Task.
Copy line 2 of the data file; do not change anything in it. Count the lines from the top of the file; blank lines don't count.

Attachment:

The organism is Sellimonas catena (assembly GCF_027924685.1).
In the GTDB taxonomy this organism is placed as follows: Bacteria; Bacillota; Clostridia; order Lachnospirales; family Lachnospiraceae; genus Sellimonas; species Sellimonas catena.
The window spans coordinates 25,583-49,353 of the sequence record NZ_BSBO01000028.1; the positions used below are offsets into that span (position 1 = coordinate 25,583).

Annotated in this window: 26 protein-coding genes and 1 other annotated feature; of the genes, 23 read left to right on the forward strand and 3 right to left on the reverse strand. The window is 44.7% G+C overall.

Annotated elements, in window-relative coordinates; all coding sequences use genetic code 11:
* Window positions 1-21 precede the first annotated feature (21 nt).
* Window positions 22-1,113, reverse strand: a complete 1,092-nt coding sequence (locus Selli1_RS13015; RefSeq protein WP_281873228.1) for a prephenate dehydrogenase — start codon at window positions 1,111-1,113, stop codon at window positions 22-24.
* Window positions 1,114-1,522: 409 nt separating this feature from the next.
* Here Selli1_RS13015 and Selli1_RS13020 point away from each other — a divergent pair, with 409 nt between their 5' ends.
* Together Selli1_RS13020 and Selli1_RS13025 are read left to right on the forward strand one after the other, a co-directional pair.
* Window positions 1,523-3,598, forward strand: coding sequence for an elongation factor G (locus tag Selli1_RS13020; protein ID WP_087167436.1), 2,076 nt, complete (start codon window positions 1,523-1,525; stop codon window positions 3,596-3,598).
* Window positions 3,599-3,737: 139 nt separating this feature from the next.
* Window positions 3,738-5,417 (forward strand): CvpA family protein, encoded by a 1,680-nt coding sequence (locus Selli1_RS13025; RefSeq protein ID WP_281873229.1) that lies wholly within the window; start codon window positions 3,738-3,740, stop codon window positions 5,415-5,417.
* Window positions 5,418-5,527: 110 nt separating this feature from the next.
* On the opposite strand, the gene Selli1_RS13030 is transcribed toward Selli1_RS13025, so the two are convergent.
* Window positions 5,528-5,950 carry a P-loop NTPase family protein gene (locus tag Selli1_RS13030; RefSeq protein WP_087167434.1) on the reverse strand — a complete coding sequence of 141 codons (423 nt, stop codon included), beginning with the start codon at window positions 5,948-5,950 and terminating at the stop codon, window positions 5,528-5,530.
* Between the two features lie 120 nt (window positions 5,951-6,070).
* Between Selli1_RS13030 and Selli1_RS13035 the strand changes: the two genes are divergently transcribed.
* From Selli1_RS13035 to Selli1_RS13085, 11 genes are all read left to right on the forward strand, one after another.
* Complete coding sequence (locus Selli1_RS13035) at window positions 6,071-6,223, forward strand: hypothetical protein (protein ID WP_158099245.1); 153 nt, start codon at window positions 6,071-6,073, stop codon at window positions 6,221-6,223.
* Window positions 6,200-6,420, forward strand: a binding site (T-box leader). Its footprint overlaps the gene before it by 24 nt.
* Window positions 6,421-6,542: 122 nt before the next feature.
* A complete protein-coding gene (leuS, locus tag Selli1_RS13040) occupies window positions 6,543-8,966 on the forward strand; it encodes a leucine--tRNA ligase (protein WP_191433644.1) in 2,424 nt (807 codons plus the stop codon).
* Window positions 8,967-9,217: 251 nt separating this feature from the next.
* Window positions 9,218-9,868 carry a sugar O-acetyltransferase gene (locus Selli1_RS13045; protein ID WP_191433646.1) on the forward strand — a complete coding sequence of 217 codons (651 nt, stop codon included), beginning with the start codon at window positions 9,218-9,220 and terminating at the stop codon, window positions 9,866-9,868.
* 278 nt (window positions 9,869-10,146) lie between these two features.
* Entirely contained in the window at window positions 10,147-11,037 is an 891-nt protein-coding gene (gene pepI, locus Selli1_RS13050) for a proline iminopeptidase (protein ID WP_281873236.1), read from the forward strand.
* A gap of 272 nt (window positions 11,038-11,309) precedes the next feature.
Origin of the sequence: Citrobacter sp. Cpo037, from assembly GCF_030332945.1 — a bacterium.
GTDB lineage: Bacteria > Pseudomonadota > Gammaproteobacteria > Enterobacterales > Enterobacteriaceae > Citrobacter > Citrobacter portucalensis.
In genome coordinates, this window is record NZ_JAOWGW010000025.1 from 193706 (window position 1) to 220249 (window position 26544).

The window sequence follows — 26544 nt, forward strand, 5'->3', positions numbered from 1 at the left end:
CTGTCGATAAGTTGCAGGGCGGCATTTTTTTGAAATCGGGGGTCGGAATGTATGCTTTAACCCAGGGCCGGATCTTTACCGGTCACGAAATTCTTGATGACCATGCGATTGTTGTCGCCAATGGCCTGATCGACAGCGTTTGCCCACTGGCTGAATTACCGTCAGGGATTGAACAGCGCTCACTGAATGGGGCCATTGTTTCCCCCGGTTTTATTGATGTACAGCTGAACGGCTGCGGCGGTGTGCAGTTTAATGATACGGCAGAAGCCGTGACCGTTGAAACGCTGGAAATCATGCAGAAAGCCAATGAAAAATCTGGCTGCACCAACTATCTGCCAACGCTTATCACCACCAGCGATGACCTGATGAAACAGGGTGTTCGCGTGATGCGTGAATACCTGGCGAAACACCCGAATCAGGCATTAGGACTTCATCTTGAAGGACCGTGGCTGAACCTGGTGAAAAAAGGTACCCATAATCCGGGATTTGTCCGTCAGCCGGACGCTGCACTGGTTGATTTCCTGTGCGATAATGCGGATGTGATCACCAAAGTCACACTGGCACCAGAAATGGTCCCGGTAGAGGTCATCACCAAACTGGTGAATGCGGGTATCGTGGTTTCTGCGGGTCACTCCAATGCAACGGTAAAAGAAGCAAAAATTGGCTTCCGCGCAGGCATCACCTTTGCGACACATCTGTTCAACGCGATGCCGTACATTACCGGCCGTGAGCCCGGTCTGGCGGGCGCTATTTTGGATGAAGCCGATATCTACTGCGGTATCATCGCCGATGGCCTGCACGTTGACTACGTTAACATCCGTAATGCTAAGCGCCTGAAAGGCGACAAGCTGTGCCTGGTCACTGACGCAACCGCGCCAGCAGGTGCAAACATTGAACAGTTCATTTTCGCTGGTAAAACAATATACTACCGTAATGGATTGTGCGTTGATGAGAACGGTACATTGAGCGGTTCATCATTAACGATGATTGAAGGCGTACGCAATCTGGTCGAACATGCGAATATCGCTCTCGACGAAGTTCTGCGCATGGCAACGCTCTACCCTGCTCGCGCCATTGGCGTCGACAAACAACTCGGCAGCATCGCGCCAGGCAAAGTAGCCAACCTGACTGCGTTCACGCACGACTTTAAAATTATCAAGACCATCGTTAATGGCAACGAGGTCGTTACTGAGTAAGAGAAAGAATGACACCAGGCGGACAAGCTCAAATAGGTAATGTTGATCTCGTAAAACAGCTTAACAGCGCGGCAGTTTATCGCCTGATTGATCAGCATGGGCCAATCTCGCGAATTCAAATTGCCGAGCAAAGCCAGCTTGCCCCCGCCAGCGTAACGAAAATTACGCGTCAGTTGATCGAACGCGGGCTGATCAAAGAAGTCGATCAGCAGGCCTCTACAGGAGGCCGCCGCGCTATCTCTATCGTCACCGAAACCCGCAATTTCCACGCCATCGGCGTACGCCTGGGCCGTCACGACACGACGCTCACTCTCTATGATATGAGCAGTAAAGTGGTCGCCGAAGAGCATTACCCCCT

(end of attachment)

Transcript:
In the GTDB taxonomy this organism is placed as follows: Bacteria; Bacillota; Clostridia; order Lachnospirales; family Lachnospiraceae; genus Sellimonas; species Sellimonas catena.